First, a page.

Avoiding Compliance Atrophy: The Critical Role of Assurance Reviews for Growing Energy Retailers

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As energy retailers expand their customer base and operations, ensuring ongoing compliance with regulatory obligations can become increasingly challenging. A key risk is “compliance atrophy” – where initially compliant documents, processes and systems slowly deteriorate and waste away over time if not regularly monitored and reviewed.

What is compliance atrophy?

Compliance atrophy is typically a result of documents, processes and systems being ‘updated’ or ‘reworded’ to reflect changes in focus for the business and input from other stakeholders including marketing and sales teams.

Oftentimes, a business incorrectly assumes that provided that the original intent is retained, a document, process or system will remain complaint. That is not the case. In energy, and in other industries the regulatory framework is ultra specific in what it tells businesses to do. For example, the ‘better bills guideline’ sets out what information needs to be included in energy bills, what wording to use, what emphasis to place on different information, and the order that information is presented. If an energy retailer were to seek to depart from the prescriptive requirements, even with the intention of making bills actually ‘better’, without regulatory approval, they will be in breach.

At the same time that businesses are trying to improve their documents, processes and systems regulatory obligations are becoming more prescriptive. As regulators continue to see the same issues arise in an industry, they action changes that result in more regulation. The level of regulation in industries such as energy only travels in one direction.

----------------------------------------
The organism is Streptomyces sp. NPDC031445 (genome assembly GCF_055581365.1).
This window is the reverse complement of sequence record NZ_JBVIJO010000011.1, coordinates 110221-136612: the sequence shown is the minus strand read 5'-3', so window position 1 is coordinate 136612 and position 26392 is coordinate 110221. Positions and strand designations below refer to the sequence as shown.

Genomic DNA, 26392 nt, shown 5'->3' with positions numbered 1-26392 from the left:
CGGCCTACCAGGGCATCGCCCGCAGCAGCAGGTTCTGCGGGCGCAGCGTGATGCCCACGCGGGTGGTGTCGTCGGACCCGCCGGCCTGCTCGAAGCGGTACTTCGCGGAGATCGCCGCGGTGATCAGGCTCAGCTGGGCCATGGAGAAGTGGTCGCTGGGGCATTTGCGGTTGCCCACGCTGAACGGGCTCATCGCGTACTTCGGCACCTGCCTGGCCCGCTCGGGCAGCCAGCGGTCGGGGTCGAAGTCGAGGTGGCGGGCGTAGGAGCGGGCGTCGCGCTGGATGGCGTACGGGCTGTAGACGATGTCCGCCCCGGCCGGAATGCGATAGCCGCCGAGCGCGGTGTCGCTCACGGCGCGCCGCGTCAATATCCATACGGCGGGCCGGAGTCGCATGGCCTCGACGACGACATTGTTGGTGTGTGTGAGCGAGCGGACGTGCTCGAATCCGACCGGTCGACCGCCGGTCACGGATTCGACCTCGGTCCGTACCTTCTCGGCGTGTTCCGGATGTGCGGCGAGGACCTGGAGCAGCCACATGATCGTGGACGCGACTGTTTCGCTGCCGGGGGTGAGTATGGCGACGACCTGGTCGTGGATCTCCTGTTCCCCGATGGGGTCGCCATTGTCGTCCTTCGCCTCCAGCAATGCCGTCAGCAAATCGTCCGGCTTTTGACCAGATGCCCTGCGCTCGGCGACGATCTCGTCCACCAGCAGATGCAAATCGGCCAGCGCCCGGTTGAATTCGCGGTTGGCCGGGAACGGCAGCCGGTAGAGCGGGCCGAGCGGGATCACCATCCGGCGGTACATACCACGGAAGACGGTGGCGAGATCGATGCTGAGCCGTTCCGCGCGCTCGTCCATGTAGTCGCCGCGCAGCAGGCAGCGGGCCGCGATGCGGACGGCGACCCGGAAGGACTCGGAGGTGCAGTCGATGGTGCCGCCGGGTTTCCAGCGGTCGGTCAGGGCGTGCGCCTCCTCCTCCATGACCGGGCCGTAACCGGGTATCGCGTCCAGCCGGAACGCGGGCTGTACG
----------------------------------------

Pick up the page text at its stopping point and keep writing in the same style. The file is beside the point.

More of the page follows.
The importance of assurance reviews

Assurance reviews play a vital role in identifying and rectifying compliance gaps from compliance atrophy. Ideally, of course, compliance would be involved each time an update to a document, process, or system is updated so that the update can take place in conformance with regulatory obligations.

Frequent reviews are important to ensure that problems do not develop over time. Under the Australian Energy Regulator’s Compliance Procedures and Guidelines, energy retailers have strict obligations to report certain breaches immediately, quarterly or half-yearly depending on the severity and nature of the breach. The guidelines require retailers to have “policies, systems and procedures” in place to efficiently monitor compliance. As a retailer grows, these compliance frameworks need to scale and adapt accordingly.

Without robust assurance processes, it’s easy for updated documents, changed operating procedures or system enhancements to inadvertently breach compliance requirements that were previously satisfied. The longer assurance reviews are deferred, the greater the risk that multiple issues will emerge, requiring substantial remediation.

Signs of compliance atrophy

Common signs of compliance atrophy setting in include:

  • Key compliance documents not being regularly reviewed and updated
  • System changes implemented without checking regulatory impacts
  • Compliance training not keeping pace with staff turnover and role changes
  • Incident logs and compliance registers not maintained or actioned
  • Self-reporting of breaches falling behind required timeframes

Proactive assurance reviews are essential to detect these warning signs early and prevent them from crystallising into material breaches (they may be reportable in any event). Options include internal audits, external assessments, sample testing and mystery shopping. Critically, accountability for actioning review findings must be clearly assigned and tracked.

Failing to comply

The AER has strong enforcement powers, including seeking significant civil penalties, for retailers that fail to report breaches within prescribed timeframes. Investing in a systematic assurance programme is not only a regulatory imperative for growing retailers, but also supports customer trust, operational efficiency and corporate reputation. Detecting compliance gaps early is far less costly than letting them multiply and magnify.

In an industry facing frequent regulatory change, assuming that current compliance frameworks will naturally remain fit-for-purpose is a dangerous mindset. Only through vigilant assurance reviews can energy retailers achieve sustainable growth while keeping their compliance obligations in check.

Author: Connor James

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